The word “hacker” conjures up an image of a hoodie-wearing basement dweller that programs all sorts of malicious attacks to infiltrate their target’s computer. But hackers are so much more than that. There are also hackers that use their skills to do good.
As bring your own device (BYOD) policies become common practice for companies today, business owners must keep in mind the possible cybersecurity implications of connecting more devices to the company network. If your employees are using Android devices, here are the top five security threats they need to be aware of as well as how to steer clear from them.
You can find firmware everywhere, from a tiny networked LED light bulb to the biggest data center. This code is powerful because it controls the device it’s installed on. If your firmware is outdated, it can be used to spy on your environment, steal or corrupt your data, or even damage the system it’s controlling.
As IT security consultants, we’re stuck between a rock and a hard place. Managed IT services providers (MSPs) such as ours want to provide clients with enterprise-level IT, but that requires that we specialize in overwhelmingly intricate technology.
Progressive SMBs are defined by how they use technology to achieve business growth. From acquiring new customers to managing suppliers to exceeding sales quotas, IT helps a lot. But traditional hardware and software solutions are expensive to purchase and support.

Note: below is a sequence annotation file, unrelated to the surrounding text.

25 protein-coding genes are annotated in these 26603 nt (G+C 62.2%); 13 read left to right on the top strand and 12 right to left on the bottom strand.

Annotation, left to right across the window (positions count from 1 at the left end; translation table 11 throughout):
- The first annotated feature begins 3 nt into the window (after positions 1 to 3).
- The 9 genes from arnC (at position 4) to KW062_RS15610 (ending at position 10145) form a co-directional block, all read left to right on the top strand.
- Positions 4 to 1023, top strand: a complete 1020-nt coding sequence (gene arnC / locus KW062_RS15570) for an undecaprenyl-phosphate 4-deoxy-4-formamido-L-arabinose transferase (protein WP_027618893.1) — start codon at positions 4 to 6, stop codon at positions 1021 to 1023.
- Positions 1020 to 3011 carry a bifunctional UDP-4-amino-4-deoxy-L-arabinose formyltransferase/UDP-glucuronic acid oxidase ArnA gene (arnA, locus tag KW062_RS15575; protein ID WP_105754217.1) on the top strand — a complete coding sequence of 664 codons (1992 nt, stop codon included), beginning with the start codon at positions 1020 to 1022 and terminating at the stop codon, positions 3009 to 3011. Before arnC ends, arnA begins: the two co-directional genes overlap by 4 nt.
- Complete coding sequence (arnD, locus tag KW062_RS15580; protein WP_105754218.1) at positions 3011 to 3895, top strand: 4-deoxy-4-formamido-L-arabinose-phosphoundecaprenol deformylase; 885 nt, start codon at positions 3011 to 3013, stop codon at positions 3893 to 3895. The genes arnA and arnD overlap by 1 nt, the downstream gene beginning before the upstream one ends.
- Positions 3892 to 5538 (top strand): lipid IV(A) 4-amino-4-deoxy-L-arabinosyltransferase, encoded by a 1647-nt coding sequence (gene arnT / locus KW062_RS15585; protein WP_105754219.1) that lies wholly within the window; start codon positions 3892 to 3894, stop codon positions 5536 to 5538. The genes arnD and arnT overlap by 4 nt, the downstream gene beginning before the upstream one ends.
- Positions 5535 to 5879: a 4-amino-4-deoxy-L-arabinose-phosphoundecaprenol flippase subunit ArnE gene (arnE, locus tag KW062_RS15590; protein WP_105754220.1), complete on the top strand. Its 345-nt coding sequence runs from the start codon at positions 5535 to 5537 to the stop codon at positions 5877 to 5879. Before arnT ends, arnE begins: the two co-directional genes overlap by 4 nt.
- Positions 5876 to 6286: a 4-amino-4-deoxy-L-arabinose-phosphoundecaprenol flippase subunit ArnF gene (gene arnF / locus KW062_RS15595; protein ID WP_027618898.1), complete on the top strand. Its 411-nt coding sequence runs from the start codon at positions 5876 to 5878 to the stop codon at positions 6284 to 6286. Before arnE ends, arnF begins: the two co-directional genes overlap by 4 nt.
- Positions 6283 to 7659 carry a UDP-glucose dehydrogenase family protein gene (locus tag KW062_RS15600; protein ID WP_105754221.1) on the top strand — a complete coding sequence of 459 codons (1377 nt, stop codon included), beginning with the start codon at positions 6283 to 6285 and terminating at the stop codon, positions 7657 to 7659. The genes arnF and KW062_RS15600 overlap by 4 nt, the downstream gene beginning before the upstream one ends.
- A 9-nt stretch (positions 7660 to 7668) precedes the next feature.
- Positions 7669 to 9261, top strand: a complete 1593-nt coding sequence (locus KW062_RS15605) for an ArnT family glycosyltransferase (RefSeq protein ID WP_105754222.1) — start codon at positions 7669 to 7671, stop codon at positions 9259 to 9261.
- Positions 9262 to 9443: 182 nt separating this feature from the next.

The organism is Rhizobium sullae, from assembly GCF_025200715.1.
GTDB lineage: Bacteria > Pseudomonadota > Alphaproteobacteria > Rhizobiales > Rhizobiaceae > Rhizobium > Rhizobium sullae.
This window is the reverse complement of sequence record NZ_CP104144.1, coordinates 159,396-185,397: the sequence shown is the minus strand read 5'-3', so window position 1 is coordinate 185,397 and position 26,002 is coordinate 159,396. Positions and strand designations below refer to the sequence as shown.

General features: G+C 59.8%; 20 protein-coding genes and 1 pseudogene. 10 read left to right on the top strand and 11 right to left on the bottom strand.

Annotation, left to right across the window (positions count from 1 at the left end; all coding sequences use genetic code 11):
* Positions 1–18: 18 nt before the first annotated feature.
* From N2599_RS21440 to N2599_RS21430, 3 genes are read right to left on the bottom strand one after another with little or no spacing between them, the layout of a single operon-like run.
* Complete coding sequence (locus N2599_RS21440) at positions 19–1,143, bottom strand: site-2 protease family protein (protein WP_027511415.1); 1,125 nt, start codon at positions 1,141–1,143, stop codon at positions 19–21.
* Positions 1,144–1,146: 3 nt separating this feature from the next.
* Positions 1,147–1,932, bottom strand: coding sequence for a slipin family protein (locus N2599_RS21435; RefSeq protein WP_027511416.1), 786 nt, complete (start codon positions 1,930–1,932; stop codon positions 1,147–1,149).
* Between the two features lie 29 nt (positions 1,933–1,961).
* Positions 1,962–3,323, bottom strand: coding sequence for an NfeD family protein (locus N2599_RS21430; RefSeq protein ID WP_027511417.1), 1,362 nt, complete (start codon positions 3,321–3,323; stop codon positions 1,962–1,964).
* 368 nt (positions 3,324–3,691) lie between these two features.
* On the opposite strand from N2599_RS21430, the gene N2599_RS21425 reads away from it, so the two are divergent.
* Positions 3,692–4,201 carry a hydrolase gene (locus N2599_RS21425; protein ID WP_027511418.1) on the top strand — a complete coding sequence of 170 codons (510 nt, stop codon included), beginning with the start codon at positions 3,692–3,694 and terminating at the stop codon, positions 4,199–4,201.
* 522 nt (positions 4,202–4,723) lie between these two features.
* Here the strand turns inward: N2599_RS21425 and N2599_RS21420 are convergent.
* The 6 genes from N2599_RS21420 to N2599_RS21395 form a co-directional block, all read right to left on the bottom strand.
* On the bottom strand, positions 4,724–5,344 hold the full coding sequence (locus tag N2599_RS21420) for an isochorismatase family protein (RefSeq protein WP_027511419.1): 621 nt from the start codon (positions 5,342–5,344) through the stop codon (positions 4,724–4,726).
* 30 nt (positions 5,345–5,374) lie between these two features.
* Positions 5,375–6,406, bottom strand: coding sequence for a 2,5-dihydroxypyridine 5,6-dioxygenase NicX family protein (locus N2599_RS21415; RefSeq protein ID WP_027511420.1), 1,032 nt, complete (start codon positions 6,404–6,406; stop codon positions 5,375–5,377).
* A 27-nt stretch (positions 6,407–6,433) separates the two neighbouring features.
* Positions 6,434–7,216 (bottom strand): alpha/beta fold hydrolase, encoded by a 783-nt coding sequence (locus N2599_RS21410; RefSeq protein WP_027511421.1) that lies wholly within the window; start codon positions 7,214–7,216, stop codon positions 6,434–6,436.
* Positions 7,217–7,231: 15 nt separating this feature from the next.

Can you name five cybersecurity best practices? Most people can’t, and few of those who can, actually follow them. Unfortunately, cyberattacks are far too common to be lax about staying safe online. Your identity could be stolen, or even worse, you could expose private information belonging to your company’s clients.
Experts estimate that the global market for cybersecurity products this year will exceed that of last year. At first glance, an increase in spending seems necessary and shows that businesses are becoming more aware of cybersecurity issues. But a closer look may prove otherwise.
No company is completely safe from data breaches. For proof, look no further than companies like Yahoo, AOL, and Home Depot, which compromised millions of personal customer information. That said, no business is completely helpless, either. The following steps can minimize the risks to your business in the event of a large-scale data breach.
Yet another global malware infection has been making headlines and the story just took a turn for the worse. When the news of VPNFilter broke, experts warned that 500,000 devices were already infected, but now they believe that number is much higher.
Healthcare is the only industry where insider threats pose the greatest threat to sensitive data, with 58 percent of security incidents coming from people working within the organization itself. Here’s a look at five ways to prevent such breaches.
#1 Educate - The workforce (meaning all healthcare employees) must be educated on allowable uses and disclosures of protected health information (PHI) and the risk associated with certain behaviors, patient privacy, and data security.